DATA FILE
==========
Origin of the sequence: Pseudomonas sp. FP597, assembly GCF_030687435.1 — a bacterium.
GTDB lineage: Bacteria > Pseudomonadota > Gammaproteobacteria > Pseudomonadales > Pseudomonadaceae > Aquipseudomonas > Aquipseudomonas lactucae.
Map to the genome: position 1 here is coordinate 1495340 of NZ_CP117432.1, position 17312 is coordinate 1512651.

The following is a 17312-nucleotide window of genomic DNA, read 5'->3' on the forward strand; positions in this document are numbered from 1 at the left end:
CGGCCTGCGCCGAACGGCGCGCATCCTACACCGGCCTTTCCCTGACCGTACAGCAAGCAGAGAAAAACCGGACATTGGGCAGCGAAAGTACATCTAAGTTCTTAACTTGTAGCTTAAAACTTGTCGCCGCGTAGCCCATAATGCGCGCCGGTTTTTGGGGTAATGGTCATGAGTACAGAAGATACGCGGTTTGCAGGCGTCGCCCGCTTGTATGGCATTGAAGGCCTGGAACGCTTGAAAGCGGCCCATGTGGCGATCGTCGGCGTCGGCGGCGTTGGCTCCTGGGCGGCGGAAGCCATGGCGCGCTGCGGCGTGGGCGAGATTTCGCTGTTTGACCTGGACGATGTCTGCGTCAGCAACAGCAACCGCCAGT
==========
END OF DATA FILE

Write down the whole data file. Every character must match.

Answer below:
Origin of the sequence: Pseudomonas sp. FP597, assembly GCF_030687435.1 — a bacterium.
GTDB lineage: Bacteria > Pseudomonadota > Gammaproteobacteria > Pseudomonadales > Pseudomonadaceae > Aquipseudomonas > Aquipseudomonas lactucae.
Map to the genome: position 1 here is coordinate 1495340 of NZ_CP117432.1, position 17312 is coordinate 1512651.

The following is a 17312-nucleotide window of genomic DNA, read 5'->3' on the forward strand; positions in this document are numbered from 1 at the left end:
CGGCCTGCGCCGAACGGCGCGCATCCTACACCGGCCTTTCCCTGACCGTACAGCAAGCAGAGAAAAACCGGACATTGGGCAGCGAAAGTACATCTAAGTTCTTAACTTGTAGCTTAAAACTTGTCGCCGCGTAGCCCATAATGCGCGCCGGTTTTTGGGGTAATGGTCATGAGTACAGAAGATACGCGGTTTGCAGGCGTCGCCCGCTTGTATGGCATTGAAGGCCTGGAACGCTTGAAAGCGGCCCATGTGGCGATCGTCGGCGTCGGCGGCGTTGGCTCCTGGGCGGCGGAAGCCATGGCGCGCTGCGGCGTGGGCGAGATTTCGCTGTTTGACCTGGACGATGTCTGCGTCAGCAACAGCAACCGCCAGT